Trust in The Process? Only Sometimes

Process. It's a buzz word in athletics now. People talk about "the process" and being "process-oriented" and "process-praise". More than any of those, there is a lot of talk about "trusting the process". 

I remember my first foray into "big time" swimming. I was media at the 2008 Olympic Trials. By the end of eight days, I felt like I had been beaten over the head with variations of arguments that those who had succeeded had done so because they had placed their unconditional trust in their coach.

In 2018, from where I sit, that seems like a bad idea. So I disagree with all the well-intentioned think pieces out there urging athletes to "trust the process". We have too much "trust the process" and not enough talking to athletes, parents and yes even coaches, about under what conditions they should trust any process.

Here are a few suggestions (definitely not a comprehensive list). Trust in the process when:

1. Your leader acts like an adult you would meet in any other professional setting

You should expect that your leader is similar in their professional behavior to a doctor, or your math teacher. You should not feel scared of them, but you should expect that they will ask you to do things that you don't necessarily want to do (homework, get blood drawn, swim really fast) for the purpose of helping you get improve yourself.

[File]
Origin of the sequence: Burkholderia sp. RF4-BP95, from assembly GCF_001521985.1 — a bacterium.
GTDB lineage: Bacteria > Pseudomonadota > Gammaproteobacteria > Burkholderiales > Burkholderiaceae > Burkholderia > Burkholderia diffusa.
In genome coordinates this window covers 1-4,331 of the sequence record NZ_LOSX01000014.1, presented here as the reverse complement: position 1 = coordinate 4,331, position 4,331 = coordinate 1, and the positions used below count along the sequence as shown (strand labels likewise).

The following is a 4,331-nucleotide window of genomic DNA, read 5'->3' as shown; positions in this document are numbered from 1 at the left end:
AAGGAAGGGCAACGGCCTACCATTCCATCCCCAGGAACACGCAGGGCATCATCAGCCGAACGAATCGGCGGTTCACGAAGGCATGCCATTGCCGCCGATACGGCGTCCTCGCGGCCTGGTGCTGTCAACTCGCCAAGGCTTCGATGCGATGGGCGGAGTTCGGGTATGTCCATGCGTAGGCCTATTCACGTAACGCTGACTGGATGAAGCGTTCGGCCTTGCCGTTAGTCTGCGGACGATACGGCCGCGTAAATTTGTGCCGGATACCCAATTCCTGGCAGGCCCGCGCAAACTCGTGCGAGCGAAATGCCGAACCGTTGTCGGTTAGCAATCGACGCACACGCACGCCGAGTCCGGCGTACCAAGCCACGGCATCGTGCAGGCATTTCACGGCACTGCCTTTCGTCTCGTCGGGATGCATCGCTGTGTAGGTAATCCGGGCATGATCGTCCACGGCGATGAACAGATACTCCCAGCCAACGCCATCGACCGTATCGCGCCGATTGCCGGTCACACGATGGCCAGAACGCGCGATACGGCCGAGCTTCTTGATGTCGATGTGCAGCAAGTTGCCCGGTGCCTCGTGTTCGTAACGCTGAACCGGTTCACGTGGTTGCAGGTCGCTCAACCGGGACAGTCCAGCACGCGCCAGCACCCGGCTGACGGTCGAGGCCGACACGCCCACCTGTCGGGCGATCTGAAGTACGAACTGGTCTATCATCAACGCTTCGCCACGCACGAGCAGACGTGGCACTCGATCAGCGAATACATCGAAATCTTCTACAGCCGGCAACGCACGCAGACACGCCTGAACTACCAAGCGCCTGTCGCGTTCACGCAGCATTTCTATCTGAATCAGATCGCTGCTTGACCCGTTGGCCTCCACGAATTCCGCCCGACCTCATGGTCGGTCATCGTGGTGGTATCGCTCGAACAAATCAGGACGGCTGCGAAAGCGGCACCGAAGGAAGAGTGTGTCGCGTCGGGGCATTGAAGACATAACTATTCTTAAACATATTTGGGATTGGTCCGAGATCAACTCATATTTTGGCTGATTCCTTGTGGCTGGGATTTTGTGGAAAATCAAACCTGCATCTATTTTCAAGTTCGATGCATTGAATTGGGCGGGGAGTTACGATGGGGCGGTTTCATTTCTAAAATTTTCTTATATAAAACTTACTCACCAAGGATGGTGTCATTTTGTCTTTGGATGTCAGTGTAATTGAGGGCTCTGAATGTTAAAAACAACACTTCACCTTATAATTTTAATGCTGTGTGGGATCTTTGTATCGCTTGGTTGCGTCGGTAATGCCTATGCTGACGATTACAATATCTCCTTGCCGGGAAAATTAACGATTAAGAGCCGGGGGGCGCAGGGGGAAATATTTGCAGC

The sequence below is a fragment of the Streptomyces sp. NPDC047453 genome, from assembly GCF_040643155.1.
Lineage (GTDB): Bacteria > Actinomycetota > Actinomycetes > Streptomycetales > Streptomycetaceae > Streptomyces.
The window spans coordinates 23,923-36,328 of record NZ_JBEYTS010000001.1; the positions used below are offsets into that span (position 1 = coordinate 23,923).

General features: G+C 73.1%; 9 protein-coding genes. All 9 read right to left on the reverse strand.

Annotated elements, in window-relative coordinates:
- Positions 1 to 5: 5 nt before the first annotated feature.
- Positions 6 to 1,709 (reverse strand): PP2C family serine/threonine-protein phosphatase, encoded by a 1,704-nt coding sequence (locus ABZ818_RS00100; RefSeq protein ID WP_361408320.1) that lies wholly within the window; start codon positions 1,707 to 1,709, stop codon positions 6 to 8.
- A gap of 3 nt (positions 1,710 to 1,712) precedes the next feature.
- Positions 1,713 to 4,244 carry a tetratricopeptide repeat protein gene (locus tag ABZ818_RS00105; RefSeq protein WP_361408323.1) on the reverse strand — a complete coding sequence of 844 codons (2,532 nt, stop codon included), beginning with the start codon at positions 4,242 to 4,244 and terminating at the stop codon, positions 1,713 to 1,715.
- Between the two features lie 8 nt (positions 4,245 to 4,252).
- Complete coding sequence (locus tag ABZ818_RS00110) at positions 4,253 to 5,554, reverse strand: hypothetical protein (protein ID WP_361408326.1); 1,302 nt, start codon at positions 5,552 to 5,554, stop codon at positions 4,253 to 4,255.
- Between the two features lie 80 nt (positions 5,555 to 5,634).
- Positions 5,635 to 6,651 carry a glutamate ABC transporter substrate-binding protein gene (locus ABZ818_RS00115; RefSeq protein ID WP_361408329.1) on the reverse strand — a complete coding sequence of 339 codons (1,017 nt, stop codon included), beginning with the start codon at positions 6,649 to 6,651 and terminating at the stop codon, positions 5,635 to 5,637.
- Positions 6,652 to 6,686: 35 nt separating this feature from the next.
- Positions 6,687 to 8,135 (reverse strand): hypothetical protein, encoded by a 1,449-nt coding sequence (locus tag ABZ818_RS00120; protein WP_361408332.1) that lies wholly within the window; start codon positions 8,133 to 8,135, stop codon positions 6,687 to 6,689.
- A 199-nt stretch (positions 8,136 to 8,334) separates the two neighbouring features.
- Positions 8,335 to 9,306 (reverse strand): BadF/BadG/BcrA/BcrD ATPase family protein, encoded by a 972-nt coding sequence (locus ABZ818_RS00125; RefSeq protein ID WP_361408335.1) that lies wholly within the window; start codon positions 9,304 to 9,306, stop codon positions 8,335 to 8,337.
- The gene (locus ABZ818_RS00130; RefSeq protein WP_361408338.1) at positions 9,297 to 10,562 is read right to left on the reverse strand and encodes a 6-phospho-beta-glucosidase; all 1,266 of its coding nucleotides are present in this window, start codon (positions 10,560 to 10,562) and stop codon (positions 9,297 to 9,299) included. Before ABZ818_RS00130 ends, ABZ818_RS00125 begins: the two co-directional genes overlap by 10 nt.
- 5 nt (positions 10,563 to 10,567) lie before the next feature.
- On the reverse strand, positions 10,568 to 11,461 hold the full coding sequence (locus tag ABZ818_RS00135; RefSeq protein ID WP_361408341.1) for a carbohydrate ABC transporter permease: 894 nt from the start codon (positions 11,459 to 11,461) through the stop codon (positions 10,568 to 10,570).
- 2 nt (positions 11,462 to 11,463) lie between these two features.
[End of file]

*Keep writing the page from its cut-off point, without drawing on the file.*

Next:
They should be able to explain these concepts to you in a way that you understand and motivate you towards these actions without using fear or intimidation.

You should be able to talk to any adult about what goes on in your interactions with your leader without any shame or secrecy.

2. You feel you have autonomy and input over the process

No matter what age you are, you deserve some autonomy over the process that you are engaging in. You should never feel like the entirety of the "process' that you trust is someone else telling you to do something and you doing it.

This may mean in many cases you are presented with different options to choose from, not an entirely free "do whatever you want" sort of input. There may even be times when you get to give your input and the leader of whatever you are doing still chooses the option you don't like. But you should feel that they have heard you, and that they do often use your input to form their decisions.

3 . You feel a virtuous circle in the process

What is a virtuous cycle? Well, most of us are familiar with a vicious circle.  A virtuous circle is the mirror image.

You should feel that your process involves you putting something good into it, and drawing positivity from it. You should feel that in the relationship with whoever you are working, whoever is helping you develop your "process" that you should trust.

As I said, these are just a few suggestions. What we should absolutely not do is communicate that blind trust in authority figures is the path to success. That has done irreparable harm in the world of sports, and it's time for us to establish more and more discussion about what conditions people participating in it should give that trust.

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